Cathode (-): Na+ + e2H2O + 2 e-

Na H2 + 2OH-

Eored = -2.71 V Eored = -0.83 V

Because it is much easier to reduce water than Na+ ions, the only product formed at the cathode is hydrogen gas. Cathode (-): Anode (+): 2 H2O(l) + 2 e2 Cl2 H 2O H2(g) + 2 OH-(aq) Eoox = -1.36 V Eoox = -1.23 V

Cl2 + 2 eO2 + 4H+ + 4 e-

The standard-state potentials for these half-reactions are so close to each other that we might expect to see a mixture of Cl2 and O2 gas collect at the anode. In practice, the only product of this reaction is Cl2. Anode (+): 2 ClCl2 + 2 e-

Exercise:
1. Write a net ionic equation for the expected reaction when the electrolysis of NiSO4(aq) is conducted using (a) a nickel anode and an iron cathode (b) a nickel anode and an inert platinum cathode (c) an inert platinum anode and a nickel cathode

2. Use electrode potential data to predict the probable products and the minimum voltage required in the elctrolysis with inert electrodes of each of the following:
(a) ZnSO4(aq) (b) MgBr2(l) (c) NaNO3(aq)

Electrolysis of Water A standard apparatus for the electrolysis of water is shown in the figure below.

2 H2O + 2 e2 H2O

H2 + 2OHO2 + 4H+ + 4 e-

Eored = -0.83 V Eoox = -1.23 V

Faraday's Law of Electrolysis The amount of a substance consumed or produced at one of the electrodes in an electrolytic cell is directly proportional to the amount of electricity that passes through the cell. By definition, one coulomb of charge is transferred when a 1-amp current flows for 1 second. 1 C = 1 amp-s
Example: To illustrate how Faraday's law can be used Calculate the number of grams of sodium metal that will form at the cathode when a 10.0-amp current is passed through molten sodium chloride for a period of 4.00 hours. We start by calculating the amount of electric charge that flows through the cell. Amount of charges = 10.0A x (4x3600s) = 144 000C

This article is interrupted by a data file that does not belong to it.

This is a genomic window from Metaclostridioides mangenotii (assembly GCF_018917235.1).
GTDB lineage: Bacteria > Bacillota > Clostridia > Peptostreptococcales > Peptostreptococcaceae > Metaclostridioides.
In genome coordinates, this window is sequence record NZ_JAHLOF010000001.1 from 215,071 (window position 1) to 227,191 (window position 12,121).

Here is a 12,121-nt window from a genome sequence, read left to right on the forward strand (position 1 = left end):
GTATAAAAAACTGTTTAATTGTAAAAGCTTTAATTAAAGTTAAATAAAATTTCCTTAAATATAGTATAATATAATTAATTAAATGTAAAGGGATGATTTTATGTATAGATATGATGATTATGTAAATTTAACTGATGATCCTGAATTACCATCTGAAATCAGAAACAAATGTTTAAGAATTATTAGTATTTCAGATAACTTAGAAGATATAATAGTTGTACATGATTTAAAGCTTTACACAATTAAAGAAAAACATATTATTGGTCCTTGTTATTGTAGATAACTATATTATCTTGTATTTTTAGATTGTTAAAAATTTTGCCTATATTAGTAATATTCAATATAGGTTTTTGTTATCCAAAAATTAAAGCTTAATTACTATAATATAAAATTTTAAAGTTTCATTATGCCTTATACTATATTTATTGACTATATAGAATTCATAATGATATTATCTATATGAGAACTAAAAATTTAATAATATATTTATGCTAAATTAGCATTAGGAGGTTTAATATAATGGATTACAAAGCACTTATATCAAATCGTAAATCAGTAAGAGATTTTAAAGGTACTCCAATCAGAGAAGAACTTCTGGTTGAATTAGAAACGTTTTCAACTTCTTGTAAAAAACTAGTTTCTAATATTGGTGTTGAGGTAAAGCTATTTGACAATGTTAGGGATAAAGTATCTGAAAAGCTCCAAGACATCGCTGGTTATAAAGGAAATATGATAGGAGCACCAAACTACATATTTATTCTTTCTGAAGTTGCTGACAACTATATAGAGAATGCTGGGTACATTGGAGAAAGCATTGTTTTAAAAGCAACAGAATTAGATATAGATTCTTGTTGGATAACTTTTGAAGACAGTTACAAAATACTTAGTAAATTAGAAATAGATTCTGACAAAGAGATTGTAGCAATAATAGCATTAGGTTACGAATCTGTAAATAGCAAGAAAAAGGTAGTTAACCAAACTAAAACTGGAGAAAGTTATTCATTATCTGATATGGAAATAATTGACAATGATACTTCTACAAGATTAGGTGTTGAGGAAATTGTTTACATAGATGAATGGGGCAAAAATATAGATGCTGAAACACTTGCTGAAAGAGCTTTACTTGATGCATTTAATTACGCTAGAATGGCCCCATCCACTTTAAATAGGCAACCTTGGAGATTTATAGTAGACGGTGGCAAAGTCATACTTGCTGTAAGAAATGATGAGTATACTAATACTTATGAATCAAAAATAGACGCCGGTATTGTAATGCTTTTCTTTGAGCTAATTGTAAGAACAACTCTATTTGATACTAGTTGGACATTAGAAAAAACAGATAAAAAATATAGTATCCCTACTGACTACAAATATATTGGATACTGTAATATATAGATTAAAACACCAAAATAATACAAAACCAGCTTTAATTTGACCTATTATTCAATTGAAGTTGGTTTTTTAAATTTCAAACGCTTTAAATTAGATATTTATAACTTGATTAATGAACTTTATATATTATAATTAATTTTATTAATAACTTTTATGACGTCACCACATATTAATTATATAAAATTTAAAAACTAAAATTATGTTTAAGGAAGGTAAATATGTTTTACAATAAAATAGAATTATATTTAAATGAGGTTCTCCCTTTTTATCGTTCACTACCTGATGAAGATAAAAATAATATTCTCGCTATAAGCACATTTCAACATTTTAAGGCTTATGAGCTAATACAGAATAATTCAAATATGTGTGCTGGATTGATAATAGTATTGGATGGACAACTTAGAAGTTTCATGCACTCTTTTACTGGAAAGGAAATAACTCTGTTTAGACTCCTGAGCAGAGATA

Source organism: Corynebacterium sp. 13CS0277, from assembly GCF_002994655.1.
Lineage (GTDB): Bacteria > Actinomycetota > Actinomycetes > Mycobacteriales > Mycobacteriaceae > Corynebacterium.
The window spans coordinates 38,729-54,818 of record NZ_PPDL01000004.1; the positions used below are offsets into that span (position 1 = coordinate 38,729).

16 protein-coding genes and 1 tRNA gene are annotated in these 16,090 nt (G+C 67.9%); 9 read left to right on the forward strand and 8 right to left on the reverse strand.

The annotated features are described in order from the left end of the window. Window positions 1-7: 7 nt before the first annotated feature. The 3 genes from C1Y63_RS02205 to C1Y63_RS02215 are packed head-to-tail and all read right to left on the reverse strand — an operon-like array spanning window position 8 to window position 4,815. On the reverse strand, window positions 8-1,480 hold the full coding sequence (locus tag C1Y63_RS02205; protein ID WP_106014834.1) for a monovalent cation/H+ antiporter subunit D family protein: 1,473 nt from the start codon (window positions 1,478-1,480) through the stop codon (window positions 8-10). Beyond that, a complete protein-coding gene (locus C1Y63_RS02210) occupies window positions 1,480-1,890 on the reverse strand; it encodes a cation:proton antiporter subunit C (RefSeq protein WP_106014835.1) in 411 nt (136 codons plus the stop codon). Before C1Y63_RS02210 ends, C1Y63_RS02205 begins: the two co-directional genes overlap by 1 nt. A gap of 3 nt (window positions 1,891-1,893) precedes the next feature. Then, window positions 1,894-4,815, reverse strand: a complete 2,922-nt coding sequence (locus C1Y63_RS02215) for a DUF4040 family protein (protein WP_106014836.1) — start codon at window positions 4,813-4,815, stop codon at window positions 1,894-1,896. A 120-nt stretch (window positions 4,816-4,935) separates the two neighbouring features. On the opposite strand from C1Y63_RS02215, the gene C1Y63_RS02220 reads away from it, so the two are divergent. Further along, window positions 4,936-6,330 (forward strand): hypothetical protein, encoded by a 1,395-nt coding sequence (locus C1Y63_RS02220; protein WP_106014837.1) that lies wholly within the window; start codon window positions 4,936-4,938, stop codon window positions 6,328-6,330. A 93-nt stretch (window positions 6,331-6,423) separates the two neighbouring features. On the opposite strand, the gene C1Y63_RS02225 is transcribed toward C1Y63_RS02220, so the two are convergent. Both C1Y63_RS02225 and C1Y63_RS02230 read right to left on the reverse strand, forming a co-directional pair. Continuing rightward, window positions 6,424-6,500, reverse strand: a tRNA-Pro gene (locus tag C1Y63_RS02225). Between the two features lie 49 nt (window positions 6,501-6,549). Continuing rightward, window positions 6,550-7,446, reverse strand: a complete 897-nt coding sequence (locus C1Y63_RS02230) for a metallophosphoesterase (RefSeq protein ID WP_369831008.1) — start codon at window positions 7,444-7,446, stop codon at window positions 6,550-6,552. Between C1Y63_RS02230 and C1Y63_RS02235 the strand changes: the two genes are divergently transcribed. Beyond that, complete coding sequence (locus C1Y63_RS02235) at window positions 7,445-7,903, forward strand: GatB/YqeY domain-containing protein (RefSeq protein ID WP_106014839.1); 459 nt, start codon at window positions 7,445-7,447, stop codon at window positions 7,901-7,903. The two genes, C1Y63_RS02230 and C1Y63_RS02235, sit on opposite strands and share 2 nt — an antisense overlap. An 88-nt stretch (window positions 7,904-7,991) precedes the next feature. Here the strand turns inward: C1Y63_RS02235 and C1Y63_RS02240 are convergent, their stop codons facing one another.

Faraday's constant = 96 484.56 C/mol Thus, the number of moles of electrons transferred when 144,000 coulombs of electric charge flow through the cell = 144 000/96484.56 mol = 1.49 mole of electrons According to the balanced equation for the reaction that occurs at the cathode of this cell, we get one mole of sodium for every mole of electrons. Cathode (-): Na+ + eNa Thus, we get 1.49 moles, or 34.3 grams, of sodium in 4.00 hours. The consequences of this calculation are interesting. We would have to run this electrolysis for more than two days to prepare a pound of sodium.

Exercise:
1. In the electrolysis of a gold sample to obtain gold, the half reaction at the cathode is Au3+ + 3e Au(s)

What mass of gold can be deposited at the cathode in 1.00 hour by a current of 1.50A?
2. How many grams of silver are deposited at a platinum cathode in the electrolysis of AgNO3(aq) by 1.73A of electric current in 2.05 hr? 3. How many coulomb of electric charge are required to deposit 25.0 g Cu(s) at the cathode in the electrolysis of CuSO4(aq) 4. For how many minutes must the electrolysis of a solution of CuSO4(aq) be carried out, at a current of 2.25A, to deposit 1.00g of Cu(s) at the cathode?